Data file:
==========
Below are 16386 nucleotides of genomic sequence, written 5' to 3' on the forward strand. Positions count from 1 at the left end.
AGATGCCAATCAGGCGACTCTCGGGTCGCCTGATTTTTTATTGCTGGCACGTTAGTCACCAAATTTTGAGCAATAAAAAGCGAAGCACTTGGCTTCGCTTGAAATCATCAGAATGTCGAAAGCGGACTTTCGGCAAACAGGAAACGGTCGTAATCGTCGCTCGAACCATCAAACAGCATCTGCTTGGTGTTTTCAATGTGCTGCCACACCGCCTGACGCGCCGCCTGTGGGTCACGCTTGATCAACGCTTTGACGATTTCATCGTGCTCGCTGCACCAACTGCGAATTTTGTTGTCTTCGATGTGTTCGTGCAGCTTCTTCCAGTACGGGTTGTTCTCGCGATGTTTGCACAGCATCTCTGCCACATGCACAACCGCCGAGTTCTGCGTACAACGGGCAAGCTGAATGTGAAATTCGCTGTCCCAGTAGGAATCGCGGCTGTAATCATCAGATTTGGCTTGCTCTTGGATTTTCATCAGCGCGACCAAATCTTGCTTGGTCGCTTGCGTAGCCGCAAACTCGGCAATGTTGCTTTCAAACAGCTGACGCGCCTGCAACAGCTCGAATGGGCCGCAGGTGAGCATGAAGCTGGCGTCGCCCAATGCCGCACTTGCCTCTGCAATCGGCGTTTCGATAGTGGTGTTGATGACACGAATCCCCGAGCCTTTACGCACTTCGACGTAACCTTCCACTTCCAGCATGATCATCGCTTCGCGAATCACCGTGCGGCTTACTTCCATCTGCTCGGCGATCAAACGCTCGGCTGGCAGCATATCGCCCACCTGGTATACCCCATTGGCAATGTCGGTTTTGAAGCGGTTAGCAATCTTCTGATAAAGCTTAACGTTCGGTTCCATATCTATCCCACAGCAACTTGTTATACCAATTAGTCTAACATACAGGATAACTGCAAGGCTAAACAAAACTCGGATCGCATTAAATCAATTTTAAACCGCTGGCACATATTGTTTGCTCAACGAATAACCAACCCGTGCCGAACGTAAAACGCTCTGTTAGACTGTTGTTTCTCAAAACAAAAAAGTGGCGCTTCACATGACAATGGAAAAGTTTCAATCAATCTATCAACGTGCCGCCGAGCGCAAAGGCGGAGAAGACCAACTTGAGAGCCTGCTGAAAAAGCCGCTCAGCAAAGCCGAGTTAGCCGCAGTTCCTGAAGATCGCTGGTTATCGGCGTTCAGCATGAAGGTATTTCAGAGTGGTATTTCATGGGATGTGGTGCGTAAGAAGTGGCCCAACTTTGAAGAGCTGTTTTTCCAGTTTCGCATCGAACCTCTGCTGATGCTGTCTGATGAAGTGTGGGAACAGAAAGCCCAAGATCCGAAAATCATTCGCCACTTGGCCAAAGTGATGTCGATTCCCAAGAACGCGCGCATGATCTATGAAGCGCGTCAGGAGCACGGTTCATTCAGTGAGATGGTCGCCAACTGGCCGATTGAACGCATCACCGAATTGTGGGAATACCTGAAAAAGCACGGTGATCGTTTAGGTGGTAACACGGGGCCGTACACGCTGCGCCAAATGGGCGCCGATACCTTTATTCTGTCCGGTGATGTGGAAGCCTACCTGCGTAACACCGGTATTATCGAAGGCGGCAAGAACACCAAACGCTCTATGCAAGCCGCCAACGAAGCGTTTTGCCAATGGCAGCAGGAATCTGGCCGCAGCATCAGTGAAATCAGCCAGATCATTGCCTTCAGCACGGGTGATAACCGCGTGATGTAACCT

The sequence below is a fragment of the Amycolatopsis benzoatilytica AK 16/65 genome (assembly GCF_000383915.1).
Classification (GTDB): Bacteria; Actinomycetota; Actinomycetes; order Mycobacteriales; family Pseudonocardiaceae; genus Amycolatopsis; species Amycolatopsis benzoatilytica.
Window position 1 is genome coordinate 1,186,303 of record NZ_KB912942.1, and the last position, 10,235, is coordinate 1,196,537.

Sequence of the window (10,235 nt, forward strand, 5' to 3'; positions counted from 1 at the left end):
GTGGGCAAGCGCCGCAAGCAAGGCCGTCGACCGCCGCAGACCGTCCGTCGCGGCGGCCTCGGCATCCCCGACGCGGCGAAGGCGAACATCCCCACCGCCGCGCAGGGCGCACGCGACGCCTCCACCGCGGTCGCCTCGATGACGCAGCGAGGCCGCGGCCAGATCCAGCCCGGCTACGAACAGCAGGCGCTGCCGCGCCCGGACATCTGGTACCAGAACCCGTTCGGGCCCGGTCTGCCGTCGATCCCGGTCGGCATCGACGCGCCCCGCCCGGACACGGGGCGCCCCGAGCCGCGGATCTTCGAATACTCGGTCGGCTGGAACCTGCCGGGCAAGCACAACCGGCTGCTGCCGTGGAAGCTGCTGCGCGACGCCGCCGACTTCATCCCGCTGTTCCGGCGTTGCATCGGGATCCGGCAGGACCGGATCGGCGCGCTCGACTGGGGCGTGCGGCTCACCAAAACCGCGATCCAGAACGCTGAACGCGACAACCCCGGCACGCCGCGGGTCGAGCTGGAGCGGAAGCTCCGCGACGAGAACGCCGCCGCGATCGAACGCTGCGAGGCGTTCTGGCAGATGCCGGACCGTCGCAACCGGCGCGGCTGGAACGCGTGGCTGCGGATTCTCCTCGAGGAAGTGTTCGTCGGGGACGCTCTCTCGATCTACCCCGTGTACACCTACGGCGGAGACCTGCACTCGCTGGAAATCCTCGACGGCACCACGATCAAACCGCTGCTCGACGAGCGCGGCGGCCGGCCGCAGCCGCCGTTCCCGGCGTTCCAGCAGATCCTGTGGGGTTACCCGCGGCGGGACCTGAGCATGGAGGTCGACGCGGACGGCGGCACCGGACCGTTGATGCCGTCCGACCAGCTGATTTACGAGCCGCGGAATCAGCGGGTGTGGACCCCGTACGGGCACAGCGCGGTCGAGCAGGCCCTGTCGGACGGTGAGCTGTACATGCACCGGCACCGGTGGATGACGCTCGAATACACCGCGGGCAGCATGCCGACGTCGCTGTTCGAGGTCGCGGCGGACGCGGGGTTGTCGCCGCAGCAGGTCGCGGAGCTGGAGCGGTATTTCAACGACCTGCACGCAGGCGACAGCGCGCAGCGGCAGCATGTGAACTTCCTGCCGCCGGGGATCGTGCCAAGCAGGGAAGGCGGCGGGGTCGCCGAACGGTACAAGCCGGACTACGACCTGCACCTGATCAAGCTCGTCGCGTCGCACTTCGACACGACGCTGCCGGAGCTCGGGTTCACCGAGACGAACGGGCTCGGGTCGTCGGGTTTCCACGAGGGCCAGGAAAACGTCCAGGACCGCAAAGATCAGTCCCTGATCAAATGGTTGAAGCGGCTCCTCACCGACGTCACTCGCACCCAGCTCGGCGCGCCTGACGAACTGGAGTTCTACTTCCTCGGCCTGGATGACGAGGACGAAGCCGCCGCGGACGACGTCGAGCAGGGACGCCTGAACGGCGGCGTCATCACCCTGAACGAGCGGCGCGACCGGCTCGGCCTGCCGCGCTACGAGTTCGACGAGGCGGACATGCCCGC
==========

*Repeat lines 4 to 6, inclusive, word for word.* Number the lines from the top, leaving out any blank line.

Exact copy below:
Classification (GTDB): Bacteria; Actinomycetota; Actinomycetes; order Mycobacteriales; family Pseudonocardiaceae; genus Amycolatopsis; species Amycolatopsis benzoatilytica.
Window position 1 is genome coordinate 1,186,303 of record NZ_KB912942.1, and the last position, 10,235, is coordinate 1,196,537.

Sequence of the window (10,235 nt, forward strand, 5' to 3'; positions counted from 1 at the left end):